Na-Rae Han (naraehan@pitt.edu), 5/30/2017, CMU DH Summer Workshop

# Preparation¶

Jupyter tips:

• Shift+ENTER to run cell, go to next cell
• Alt+ENTER to run cell, create a new cell below

# The very basics¶

### First code¶

• Printing a string, using print().
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print("hello, world!")


### The string type¶

• String type objects are enclosed in quotation marks.
• + is a concatenation operator.
• Below, greet is a variable name assigned to a string value; note the absence of quotation marks.
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greet = "Hello, world!"
greet + " I come in peace."

• String methods such as .upper(), .lower() transform a string.
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greet.upper()

• len() returns the length of a string in the # of characters.
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len(greet)


### Numbers¶

• Integers and floats are written without quotes.
• You can use algebraic operations such as +, -, * and / with numbers.
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num1 = 5678
num2 = 3.141592
result = num1 / num2
print(num1, "divided by", str(num2), "is", result)


### Lists¶

• Lists are enclosed in [ ], with elements separated with commas. Lists can have strings, numbers, and more.
• Like with string, you can use len() to get the size of a list.
• Like with string, you can use in to see if an element is in a list.
• A list can be indexed through li[i]. Python indexes starts with 0.
• A list can be sliced: li[3:5] returns a sub-list beginning with index 3 up to and not including index 5.
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li = ['red', 'blue', 'green', 'black', 'white', 'pink']
len(li)

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'mauve' not in li

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# Try [0], [2], [-1], [3:5], [3:], [:5]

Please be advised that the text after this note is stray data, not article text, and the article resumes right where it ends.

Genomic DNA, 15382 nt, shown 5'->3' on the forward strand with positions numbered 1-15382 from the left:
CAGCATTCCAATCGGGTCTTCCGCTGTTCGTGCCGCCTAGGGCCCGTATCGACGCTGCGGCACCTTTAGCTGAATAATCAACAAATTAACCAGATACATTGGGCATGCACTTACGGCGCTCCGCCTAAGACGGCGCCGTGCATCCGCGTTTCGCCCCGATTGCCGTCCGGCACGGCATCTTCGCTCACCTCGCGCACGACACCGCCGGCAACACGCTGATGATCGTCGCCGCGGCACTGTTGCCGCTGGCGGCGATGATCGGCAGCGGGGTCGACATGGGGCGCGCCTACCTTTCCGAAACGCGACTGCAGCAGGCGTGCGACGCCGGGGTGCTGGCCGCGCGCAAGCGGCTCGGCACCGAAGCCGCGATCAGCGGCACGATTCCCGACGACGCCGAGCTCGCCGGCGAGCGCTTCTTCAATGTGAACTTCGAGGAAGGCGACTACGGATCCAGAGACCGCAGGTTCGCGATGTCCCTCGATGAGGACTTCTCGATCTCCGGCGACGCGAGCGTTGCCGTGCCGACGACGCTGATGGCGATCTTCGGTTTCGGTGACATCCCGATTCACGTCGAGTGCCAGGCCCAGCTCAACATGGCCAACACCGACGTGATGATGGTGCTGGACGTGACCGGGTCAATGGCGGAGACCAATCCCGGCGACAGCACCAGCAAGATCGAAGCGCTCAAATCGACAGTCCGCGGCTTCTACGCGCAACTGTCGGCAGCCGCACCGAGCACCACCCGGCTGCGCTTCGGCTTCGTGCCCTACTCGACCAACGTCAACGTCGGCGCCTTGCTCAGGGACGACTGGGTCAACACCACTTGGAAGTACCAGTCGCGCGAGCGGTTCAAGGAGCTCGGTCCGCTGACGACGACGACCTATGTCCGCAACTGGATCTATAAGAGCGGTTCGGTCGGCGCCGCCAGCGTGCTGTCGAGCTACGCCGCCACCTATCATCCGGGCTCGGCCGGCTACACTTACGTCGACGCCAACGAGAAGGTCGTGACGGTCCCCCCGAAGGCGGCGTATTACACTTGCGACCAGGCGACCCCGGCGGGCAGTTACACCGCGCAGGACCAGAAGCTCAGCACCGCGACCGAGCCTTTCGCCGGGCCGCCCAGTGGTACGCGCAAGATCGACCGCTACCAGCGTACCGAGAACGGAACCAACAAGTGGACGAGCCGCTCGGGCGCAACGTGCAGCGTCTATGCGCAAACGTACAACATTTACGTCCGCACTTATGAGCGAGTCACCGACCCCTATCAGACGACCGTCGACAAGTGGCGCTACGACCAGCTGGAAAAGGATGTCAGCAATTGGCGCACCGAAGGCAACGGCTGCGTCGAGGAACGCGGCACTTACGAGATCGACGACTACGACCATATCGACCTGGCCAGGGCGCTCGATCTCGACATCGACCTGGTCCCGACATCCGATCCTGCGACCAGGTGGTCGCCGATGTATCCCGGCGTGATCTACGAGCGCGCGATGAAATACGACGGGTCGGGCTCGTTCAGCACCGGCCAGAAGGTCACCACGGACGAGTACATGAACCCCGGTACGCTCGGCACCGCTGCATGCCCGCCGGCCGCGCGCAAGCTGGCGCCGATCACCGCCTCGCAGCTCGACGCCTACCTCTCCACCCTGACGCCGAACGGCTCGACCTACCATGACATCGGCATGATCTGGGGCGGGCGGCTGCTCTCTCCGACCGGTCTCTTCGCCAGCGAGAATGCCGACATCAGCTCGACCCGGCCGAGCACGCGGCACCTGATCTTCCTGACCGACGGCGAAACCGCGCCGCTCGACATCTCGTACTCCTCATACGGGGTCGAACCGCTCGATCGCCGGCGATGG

li[0]


### for loop¶

• Using for loop, you can loop through a list of items, applying the same set of operations to each element.
• The embedded code block is marked with indentation.
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for x in li :
print(x, len(x))
print("Done!")


### List comprehension¶

• List comprehension builds a new list from an existing list.
• You can filter in only certain elements, and you can apply transformation in the process.
• Try: .upper(), len(), +'ish'
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[x for x in li if x.endswith('e')]

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[x+'ish' for x in li]

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[len(x) for x in li]


### Dictionaries¶

• Dictionaries hold key:value mappings.
• len() on dictionary returns the number of keys.
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di = {'Homer':35, 'Marge':35, 'Bart':10, 'Lisa':8}
di['Homer']

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len(di)


# Using NLTK¶

• NLTK is an external module; you can start using it after importing it.

• nltk.word_tokenize() is a handy tokenizing function out of literally tons of functions it provides.

• It turns a text (a single string) into a list tokenized words.

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import nltk

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nltk.word_tokenize(greet)

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help(nltk.word_tokenize)

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sent = "You haven't seen Star Wars...?"
nltk.word_tokenize(sent)

• nltk.FreqDist() is is another useful NLTK function.
• It builds a frequency dictionary from a list.
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# First "Rose" is capitalized. How to lowercase?
sent = 'Rose is a rose is a rose is a rose.'
toks = nltk.word_tokenize(sent)
print(toks)

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freq = nltk.FreqDist(toks)
freq

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freq.most_common(3)

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freq['rose']

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len(freq)


# Processing a single text file¶

### Reading in a text file¶

• open(filename).read() reads in the content of a text file as a single string.
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myfile = 'C:/Users/zoso/Desktop/inaugural/1789-Washington.txt'  # Mac users should leave out C:
print(wtxt)